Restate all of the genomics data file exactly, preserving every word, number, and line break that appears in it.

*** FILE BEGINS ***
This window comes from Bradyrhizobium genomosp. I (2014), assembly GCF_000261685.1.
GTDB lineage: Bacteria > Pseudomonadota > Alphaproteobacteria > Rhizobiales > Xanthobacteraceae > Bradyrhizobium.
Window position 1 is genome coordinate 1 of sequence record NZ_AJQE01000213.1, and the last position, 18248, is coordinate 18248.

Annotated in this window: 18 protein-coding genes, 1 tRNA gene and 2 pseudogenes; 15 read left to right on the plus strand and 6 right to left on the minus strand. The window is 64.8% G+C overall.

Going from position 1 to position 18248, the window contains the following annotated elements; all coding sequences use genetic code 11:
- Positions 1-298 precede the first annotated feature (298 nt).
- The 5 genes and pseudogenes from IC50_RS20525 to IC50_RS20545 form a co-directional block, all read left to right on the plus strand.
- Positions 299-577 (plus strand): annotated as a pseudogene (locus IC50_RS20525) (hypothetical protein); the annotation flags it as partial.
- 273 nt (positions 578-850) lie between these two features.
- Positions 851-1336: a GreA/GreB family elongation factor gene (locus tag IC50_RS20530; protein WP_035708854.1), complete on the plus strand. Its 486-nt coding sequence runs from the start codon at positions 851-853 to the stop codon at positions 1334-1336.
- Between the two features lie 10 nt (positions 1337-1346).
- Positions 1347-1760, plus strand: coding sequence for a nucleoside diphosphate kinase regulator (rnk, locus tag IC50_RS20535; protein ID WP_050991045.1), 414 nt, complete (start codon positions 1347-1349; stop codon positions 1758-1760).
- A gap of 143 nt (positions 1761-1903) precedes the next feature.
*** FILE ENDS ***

This window comes from Bradyrhizobium genomosp. I (2014), assembly GCF_000261685.1.
GTDB lineage: Bacteria > Pseudomonadota > Alphaproteobacteria > Rhizobiales > Xanthobacteraceae > Bradyrhizobium.
Window position 1 is genome coordinate 1 of sequence record NZ_AJQE01000213.1, and the last position, 18248, is coordinate 18248.

Annotated in this window: 18 protein-coding genes, 1 tRNA gene and 2 pseudogenes; 15 read left to right on the plus strand and 6 right to left on the minus strand. The window is 64.8% G+C overall.

Going from position 1 to position 18248, the window contains the following annotated elements; all coding sequences use genetic code 11:
- Positions 1-298 precede the first annotated feature (298 nt).
- The 5 genes and pseudogenes from IC50_RS20525 to IC50_RS20545 form a co-directional block, all read left to right on the plus strand.
- Positions 299-577 (plus strand): annotated as a pseudogene (locus IC50_RS20525) (hypothetical protein); the annotation flags it as partial.
- 273 nt (positions 578-850) lie between these two features.
- Positions 851-1336: a GreA/GreB family elongation factor gene (locus tag IC50_RS20530; protein WP_035708854.1), complete on the plus strand. Its 486-nt coding sequence runs from the start codon at positions 851-853 to the stop codon at positions 1334-1336.
- Between the two features lie 10 nt (positions 1337-1346).
- Positions 1347-1760, plus strand: coding sequence for a nucleoside diphosphate kinase regulator (rnk, locus tag IC50_RS20535; protein ID WP_050991045.1), 414 nt, complete (start codon positions 1347-1349; stop codon positions 1758-1760).
- A gap of 143 nt (positions 1761-1903) precedes the next feature.